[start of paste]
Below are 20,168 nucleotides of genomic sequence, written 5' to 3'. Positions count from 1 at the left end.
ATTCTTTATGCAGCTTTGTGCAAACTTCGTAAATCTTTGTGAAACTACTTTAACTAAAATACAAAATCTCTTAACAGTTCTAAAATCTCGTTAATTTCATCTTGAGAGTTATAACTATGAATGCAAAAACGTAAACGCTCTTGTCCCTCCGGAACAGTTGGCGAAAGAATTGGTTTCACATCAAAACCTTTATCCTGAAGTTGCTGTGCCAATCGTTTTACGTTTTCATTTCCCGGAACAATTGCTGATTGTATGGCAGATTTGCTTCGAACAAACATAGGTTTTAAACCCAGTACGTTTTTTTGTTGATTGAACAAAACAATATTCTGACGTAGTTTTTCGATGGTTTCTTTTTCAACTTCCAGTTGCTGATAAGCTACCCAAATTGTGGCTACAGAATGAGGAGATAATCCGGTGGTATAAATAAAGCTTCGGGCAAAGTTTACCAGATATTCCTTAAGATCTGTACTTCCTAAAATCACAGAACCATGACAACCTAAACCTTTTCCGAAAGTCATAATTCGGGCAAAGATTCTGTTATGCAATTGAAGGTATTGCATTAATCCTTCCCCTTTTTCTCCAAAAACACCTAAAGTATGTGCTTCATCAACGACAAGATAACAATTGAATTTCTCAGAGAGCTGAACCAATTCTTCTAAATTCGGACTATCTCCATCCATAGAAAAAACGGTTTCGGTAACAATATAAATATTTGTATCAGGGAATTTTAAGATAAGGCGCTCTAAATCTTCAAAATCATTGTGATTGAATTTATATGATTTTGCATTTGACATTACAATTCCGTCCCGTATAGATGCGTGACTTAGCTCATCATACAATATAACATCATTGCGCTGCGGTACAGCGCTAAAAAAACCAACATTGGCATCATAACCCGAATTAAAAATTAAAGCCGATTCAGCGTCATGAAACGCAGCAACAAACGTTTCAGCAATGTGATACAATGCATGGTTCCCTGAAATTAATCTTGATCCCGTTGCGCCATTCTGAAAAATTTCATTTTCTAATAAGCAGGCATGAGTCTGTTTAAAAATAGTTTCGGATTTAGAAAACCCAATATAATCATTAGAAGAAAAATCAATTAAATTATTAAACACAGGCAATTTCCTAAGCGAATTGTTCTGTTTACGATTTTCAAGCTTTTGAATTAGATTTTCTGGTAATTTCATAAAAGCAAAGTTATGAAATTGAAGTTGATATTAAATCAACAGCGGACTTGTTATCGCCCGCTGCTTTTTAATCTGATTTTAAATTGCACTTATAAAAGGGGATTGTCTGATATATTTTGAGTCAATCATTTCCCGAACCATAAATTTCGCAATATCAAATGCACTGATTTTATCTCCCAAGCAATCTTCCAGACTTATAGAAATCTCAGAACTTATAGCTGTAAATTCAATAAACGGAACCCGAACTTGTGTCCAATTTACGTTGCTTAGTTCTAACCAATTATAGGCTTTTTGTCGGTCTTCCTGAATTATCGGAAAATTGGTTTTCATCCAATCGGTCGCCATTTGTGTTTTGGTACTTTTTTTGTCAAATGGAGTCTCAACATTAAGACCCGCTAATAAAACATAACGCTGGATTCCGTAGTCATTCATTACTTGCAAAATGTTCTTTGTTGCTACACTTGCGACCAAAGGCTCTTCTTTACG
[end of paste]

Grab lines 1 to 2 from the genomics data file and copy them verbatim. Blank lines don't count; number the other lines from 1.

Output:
Below are 20,168 nucleotides of genomic sequence, written 5' to 3'. Positions count from 1 at the left end.
ATTCTTTATGCAGCTTTGTGCAAACTTCGTAAATCTTTGTGAAACTACTTTAACTAAAATACAAAATCTCTTAACAGTTCTAAAATCTCGTTAATTTCATCTTGAGAGTTATAACTATGAATGCAAAAACGTAAACGCTCTTGTCCCTCCGGAACAGTTGGCGAAAGAATTGGTTTCACATCAAAACCTTTATCCTGAAGTTGCTGTGCCAATCGTTTTACGTTTTCATTTCCCGGAACAATTGCTGATTGTATGGCAGATTTGCTTCGAACAAACATAGGTTTTAAACCCAGTACGTTTTTTTGTTGATTGAACAAAACAATATTCTGACGTAGTTTTTCGATGGTTTCTTTTTCAACTTCCAGTTGCTGATAAGCTACCCAAATTGTGGCTACAGAATGAGGAGATAATCCGGTGGTATAAATAAAGCTTCGGGCAAAGTTTACCAGATATTCCTTAAGATCTGTACTTCCTAAAATCACAGAACCATGACAACCTAAACCTTTTCCGAAAGTCATAATTCGGGCAAAGATTCTGTTATGCAATTGAAGGTATTGCATTAATCCTTCCCCTTTTTCTCCAAAAACACCTAAAGTATGTGCTTCATCAACGACAAGATAACAATTGAATTTCTCAGAGAGCTGAACCAATTCTTCTAAATTCGGACTATCTCCATCCATAGAAAAAACGGTTTCGGTAACAATATAAATATTTGTATCAGGGAATTTTAAGATAAGGCGCTCTAAATCTTCAAAATCATTGTGATTGAATTTATATGATTTTGCATTTGACATTACAATTCCGTCCCGTATAGATGCGTGACTTAGCTCATCATACAATATAACATCATTGCGCTGCGGTACAGCGCTAAAAAAACCAACATTGGCATCATAACCCGAATTAAAAATTAAAGCCGATTCAGCGTCATGAAACGCAGCAACAAACGTTTCAGCAATGTGATACAATGCATGGTTCCCTGAAATTAATCTTGATCCCGTTGCGCCATTCTGAAAAATTTCATTTTCTAATAAGCAGGCATGAGTCTGTTTAAAAATAGTTTCGGATTTAGAAAACCCAATATAATCATTAGAAGAAAAATCAATTAAATTATTAAACACAGGCAATTTCCTAAGCGAATTGTTCTGTTTACGATTTTCAAGCTTTTGAATTAGATTTTCTGGTAATTTCATAAAAGCAAAGTTATGAAATTGAAGTTGATATTAAATCAACAGCGGACTTGTTATCGCCCGCTGCTTTTTAATCTGATTTTAAATTGCACTTATAAAAGGGGATTGTCTGATATATTTTGAGTCAATCATTTCCCGAACCATAAATTTCGCAATATCAAATGCACTGATTTTATCTCCCAAGCAATCTTCCAGACTTATAGAAATCTCAGAACTTATAGCTGTAAATTCAATAAACGGAACCCGAACTTGTGTCCAATTTACGTTGCTTAGTTCTAACCAATTATAGGCTTTTTGTCGGTCTTCCTGAATTATCGGAAAATTGGTTTTCATCCAATCGGTCGCCATTTGTGTTTTGGTACTTTTTTTGTCAAATGGAGTCTCAACATTAAGACCCGCTAATAAAACATAACGCTGGATTCCGTAGTCATTCATTACTTGCAAAATGTTCTTTGTTGCTACACTTGCGACCAAAGGCTCTTCTTTACG